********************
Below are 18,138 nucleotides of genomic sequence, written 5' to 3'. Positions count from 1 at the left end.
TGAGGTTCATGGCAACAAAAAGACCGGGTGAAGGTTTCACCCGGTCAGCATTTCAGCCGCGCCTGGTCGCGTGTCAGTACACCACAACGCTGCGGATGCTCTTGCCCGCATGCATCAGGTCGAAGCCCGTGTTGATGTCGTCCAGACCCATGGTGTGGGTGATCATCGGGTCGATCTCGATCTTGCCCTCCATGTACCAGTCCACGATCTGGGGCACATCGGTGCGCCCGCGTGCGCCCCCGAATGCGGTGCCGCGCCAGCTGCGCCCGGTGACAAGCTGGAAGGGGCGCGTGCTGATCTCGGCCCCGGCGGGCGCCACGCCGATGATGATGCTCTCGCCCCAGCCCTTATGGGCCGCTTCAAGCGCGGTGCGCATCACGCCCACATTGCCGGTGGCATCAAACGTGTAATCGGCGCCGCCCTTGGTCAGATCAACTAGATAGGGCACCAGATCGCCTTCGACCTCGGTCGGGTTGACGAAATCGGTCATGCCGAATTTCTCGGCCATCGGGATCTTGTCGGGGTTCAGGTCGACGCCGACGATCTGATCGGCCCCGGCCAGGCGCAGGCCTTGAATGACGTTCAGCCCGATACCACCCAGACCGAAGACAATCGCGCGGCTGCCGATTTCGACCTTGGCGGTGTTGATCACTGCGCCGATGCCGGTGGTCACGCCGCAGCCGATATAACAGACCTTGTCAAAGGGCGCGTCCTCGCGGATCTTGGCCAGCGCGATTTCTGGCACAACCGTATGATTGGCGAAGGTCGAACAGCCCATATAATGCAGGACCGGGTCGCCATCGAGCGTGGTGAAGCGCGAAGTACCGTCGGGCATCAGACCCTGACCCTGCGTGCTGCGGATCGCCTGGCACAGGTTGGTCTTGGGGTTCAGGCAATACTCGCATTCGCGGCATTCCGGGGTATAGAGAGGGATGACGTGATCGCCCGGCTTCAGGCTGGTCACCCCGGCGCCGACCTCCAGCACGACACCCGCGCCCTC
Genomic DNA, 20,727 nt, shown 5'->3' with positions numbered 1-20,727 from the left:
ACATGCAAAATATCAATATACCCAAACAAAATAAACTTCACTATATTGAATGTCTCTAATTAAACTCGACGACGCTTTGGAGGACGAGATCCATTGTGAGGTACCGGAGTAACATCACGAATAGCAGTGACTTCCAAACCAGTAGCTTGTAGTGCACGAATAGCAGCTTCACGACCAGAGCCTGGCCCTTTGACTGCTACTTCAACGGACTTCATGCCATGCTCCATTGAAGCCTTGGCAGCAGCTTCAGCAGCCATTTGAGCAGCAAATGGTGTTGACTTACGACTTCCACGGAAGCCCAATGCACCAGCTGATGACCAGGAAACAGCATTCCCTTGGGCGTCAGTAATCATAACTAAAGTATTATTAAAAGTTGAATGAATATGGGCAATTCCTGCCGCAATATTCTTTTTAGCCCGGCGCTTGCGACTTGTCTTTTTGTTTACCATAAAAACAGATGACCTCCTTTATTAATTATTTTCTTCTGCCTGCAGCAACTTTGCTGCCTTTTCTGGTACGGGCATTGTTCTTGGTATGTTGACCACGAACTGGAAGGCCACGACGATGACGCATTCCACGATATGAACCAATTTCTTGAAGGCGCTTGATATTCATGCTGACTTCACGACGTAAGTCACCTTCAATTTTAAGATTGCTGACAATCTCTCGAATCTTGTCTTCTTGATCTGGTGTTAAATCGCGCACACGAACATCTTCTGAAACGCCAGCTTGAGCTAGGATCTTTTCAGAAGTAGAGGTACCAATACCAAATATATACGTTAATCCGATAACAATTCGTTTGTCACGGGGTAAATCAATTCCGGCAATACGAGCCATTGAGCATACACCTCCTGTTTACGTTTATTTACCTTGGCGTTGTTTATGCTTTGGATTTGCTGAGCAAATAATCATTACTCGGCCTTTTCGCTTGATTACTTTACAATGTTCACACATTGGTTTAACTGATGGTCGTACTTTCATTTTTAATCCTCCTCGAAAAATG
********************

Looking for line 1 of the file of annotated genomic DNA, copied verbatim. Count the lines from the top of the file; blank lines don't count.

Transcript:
Below are 18,138 nucleotides of genomic sequence, written 5' to 3'. Positions count from 1 at the left end.